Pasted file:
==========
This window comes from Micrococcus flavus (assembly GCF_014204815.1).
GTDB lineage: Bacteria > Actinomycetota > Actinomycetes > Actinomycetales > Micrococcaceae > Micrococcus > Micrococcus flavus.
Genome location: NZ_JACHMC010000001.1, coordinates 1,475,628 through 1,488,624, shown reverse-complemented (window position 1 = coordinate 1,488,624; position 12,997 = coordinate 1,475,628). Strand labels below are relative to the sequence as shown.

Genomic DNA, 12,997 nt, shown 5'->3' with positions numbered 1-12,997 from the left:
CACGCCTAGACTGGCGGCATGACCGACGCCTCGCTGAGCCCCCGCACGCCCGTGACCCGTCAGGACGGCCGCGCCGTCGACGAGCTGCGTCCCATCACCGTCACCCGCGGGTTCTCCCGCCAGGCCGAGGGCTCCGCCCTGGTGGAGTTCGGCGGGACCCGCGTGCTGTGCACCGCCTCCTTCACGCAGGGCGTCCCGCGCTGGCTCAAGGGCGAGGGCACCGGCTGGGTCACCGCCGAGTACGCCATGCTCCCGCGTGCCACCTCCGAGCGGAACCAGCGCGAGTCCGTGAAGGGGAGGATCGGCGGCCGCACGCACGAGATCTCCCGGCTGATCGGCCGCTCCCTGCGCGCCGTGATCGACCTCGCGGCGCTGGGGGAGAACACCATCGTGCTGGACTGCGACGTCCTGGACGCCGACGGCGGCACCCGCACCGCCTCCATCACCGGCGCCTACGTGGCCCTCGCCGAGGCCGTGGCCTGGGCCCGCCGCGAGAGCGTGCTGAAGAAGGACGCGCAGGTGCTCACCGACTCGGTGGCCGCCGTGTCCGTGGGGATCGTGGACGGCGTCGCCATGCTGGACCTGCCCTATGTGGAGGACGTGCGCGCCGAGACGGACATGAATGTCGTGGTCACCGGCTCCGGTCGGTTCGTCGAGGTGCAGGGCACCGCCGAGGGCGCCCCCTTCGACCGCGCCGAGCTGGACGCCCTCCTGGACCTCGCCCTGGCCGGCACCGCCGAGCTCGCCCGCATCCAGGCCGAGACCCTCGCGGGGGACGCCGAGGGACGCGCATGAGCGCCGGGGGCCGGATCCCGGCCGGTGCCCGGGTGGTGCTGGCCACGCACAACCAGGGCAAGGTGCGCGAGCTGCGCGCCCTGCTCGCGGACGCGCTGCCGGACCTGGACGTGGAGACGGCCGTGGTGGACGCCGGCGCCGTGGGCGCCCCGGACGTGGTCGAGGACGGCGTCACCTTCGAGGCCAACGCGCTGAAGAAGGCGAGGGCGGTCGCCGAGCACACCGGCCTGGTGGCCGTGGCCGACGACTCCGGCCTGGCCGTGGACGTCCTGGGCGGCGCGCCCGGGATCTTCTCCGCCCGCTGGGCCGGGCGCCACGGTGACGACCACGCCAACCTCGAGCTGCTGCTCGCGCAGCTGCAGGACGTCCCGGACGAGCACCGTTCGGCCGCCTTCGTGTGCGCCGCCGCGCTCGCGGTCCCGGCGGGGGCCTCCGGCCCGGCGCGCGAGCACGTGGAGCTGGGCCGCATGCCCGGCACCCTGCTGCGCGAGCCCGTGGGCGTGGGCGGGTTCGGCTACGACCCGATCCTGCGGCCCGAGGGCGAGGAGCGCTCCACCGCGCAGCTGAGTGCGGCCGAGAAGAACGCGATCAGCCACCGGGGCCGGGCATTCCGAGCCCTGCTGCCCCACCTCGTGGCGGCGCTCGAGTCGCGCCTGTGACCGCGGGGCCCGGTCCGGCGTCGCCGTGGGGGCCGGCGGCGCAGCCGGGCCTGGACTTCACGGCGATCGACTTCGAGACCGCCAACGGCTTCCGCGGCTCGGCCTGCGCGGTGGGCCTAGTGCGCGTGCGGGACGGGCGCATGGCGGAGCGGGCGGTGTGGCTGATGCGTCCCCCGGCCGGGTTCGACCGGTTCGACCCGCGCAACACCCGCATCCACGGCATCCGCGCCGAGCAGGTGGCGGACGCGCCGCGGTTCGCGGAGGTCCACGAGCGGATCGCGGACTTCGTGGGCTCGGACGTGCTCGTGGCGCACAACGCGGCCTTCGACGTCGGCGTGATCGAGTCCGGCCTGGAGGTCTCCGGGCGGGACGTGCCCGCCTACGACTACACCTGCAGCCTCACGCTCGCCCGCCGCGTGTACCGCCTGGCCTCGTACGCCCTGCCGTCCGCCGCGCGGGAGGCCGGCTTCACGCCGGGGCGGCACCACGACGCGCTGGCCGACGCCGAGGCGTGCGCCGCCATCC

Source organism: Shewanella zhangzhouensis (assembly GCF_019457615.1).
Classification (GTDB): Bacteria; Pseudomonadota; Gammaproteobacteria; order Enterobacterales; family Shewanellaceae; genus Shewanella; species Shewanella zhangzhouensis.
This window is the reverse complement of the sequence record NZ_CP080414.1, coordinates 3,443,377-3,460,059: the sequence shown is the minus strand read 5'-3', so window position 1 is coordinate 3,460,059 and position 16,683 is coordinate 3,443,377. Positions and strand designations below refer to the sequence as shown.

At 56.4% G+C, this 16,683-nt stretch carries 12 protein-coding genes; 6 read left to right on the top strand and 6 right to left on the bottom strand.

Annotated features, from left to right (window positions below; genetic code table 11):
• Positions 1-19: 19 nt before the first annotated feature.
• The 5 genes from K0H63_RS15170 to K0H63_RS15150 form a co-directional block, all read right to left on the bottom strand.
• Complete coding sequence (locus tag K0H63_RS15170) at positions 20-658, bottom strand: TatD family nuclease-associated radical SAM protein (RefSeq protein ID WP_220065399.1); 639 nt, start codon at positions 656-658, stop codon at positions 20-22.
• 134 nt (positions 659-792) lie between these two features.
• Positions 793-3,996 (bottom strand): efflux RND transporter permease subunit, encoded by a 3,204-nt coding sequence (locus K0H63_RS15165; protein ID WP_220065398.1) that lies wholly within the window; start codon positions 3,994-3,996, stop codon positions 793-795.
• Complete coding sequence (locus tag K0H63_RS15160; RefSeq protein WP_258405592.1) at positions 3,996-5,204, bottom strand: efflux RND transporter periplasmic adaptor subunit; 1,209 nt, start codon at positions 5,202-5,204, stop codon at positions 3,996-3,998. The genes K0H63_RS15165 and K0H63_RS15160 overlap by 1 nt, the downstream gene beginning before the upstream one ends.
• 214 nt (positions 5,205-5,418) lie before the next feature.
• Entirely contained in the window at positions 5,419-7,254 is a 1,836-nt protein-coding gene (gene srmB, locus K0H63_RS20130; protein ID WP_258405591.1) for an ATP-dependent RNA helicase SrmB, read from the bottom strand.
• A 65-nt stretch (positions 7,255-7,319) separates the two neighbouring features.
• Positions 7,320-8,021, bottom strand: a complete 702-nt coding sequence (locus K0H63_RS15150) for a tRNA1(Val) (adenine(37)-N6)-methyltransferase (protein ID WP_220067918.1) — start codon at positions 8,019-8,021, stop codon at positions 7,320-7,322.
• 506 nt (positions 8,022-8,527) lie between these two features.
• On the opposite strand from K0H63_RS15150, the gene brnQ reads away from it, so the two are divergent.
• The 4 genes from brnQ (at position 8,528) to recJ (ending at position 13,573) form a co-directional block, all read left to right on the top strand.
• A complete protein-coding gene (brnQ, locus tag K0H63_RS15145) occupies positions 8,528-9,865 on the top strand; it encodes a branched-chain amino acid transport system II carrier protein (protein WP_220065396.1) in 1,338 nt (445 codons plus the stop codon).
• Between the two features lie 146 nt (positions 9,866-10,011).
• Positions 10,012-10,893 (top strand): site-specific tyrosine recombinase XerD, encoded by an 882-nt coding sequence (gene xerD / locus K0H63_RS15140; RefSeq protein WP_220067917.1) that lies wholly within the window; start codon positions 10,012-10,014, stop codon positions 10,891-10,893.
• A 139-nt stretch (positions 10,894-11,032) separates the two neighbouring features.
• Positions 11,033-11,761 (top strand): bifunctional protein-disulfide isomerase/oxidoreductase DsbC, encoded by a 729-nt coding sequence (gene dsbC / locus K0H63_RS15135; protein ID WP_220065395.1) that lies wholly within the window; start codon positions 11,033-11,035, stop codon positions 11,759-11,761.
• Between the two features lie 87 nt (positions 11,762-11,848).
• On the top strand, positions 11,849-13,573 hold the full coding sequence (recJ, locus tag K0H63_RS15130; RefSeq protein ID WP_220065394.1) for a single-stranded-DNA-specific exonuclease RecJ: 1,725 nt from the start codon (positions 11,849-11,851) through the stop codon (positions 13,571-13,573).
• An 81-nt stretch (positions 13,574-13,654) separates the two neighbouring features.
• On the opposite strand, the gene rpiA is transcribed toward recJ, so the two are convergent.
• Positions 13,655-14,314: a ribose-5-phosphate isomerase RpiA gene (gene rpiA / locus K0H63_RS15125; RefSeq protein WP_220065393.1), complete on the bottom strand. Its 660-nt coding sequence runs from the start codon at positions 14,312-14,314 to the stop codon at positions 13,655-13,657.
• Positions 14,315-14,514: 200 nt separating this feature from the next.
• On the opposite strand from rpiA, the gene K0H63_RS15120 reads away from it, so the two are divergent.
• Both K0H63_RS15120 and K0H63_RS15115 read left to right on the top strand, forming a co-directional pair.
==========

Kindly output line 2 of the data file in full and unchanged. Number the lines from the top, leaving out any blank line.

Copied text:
GTDB lineage: Bacteria > Actinomycetota > Actinomycetes > Actinomycetales > Micrococcaceae > Micrococcus > Micrococcus flavus.